The Olympic Sport Savannah Guthrie Played to Exercise in Pyeongchang
According to Women's Health, Guthrie spent two to three mornings a week playing tennis with a Korean tennis pro during her time at the Games. Tennis offers a unique cardio and strength-training combo, thanks to the weight of the racket. The sport is to thank for a number of toned, sculpted arms, after all.
Although Guthrie isn't the first public figure to tout the benefits of tennis, she's not just doing it for the workout: She opted to practice the sport partially because she's preparing for her own moment in the athletic spotlight. On March 5, to raise money for education in Africa, Guthrie will play a celebrity charity doubles match against bona fide tennis superstar Roger Federer.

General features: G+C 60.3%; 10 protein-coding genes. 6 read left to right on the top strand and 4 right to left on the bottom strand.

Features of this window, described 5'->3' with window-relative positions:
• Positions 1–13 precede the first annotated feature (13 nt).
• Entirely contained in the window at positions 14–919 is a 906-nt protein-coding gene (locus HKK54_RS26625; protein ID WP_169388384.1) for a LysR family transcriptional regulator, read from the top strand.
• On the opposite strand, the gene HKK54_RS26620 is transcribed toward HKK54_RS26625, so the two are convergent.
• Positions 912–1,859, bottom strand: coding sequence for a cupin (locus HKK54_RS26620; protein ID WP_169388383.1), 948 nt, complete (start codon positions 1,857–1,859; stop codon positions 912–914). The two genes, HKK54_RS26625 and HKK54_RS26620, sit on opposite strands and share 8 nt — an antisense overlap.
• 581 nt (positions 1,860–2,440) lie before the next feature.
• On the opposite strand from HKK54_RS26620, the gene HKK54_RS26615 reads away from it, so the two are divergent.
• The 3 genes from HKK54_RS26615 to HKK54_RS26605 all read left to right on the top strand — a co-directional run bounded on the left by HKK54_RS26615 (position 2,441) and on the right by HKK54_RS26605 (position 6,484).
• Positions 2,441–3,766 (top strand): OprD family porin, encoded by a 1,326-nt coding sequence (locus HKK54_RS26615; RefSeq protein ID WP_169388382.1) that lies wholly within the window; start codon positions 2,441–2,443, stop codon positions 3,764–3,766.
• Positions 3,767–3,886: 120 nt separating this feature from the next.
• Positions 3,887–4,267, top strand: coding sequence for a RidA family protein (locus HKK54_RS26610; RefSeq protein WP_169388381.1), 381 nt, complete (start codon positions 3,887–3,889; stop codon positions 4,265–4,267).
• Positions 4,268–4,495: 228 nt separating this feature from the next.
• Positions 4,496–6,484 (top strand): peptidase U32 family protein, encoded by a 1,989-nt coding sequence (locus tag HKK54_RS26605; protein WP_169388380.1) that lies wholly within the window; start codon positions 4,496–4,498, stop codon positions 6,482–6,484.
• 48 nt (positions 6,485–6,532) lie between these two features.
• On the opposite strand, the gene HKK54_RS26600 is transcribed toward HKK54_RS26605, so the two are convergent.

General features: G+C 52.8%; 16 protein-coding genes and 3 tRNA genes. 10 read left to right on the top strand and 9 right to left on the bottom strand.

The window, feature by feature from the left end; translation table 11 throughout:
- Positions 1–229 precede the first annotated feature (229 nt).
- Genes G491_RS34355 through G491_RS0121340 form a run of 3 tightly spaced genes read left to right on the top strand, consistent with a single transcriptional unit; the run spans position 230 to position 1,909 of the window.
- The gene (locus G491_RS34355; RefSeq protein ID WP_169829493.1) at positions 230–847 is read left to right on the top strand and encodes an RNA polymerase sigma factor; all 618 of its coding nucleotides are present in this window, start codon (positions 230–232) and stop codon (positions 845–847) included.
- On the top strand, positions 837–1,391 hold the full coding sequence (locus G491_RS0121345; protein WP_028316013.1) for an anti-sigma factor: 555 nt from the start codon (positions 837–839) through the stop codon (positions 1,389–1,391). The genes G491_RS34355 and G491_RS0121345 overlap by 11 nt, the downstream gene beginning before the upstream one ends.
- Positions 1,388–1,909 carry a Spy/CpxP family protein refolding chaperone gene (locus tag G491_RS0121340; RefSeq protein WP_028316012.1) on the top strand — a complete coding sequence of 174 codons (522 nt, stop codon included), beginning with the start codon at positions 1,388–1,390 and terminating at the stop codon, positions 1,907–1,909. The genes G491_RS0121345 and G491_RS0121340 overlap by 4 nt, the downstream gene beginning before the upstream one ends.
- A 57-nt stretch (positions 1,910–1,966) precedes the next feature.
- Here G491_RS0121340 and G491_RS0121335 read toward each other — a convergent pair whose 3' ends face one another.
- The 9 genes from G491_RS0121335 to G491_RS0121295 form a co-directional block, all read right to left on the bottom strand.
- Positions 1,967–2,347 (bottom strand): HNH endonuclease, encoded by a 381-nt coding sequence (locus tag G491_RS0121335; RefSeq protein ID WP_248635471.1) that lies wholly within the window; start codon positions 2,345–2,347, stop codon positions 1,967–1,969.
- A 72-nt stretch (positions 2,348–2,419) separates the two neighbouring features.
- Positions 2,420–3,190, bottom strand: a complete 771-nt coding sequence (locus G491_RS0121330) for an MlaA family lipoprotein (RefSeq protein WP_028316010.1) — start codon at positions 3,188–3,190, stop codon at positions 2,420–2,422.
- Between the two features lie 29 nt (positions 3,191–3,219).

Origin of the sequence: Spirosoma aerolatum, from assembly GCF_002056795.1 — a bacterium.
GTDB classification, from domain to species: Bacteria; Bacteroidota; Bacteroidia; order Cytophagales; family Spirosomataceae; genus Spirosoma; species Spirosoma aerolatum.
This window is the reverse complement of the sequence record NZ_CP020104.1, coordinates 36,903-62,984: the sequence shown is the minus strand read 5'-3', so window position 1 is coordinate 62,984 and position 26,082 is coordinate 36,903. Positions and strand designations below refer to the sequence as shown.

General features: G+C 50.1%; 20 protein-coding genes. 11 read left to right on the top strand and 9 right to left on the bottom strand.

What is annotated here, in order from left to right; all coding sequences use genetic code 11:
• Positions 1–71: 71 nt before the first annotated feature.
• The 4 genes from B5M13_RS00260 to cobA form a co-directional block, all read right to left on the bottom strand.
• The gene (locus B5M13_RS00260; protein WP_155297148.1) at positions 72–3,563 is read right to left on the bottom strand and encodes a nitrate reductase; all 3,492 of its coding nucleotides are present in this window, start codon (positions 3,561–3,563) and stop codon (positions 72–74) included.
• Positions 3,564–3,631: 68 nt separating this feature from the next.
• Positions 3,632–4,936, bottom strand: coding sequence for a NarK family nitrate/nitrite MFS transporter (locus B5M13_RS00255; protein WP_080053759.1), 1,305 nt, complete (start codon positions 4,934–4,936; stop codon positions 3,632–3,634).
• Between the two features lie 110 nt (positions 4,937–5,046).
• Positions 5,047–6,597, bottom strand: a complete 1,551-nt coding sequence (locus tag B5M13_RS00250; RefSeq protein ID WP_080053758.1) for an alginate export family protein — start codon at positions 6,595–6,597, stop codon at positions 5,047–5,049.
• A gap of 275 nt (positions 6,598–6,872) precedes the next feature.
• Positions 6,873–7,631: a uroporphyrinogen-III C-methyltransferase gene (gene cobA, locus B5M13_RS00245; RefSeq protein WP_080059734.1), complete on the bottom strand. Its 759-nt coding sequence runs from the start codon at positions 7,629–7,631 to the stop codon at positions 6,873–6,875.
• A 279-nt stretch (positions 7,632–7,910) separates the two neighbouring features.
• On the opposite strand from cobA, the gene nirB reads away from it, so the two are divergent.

But despite Guthrie's training, the newscaster does not expect to even come close to beating Federer, a 20-time Grand Slam tennis champion. She told Women's Health, "My goals is to not double fault on every serve, to get the ball over the net, and not totally humiliate myself. Also, to become friends with Roger Federer." (#Same.)
If you ever do need an extra bit of motivation, just pretend that you, too, have an upcoming match against a world-renowned athlete. And if you're feeling sore after all those serves, repurpose that tennis ball by using it to massage away the tension.
Although the Winter Olympics have ended, you can still harness their athletic powers with Lindsey Vonn's core-strengthening move and Adam Rippon's low-impact ab exercise.
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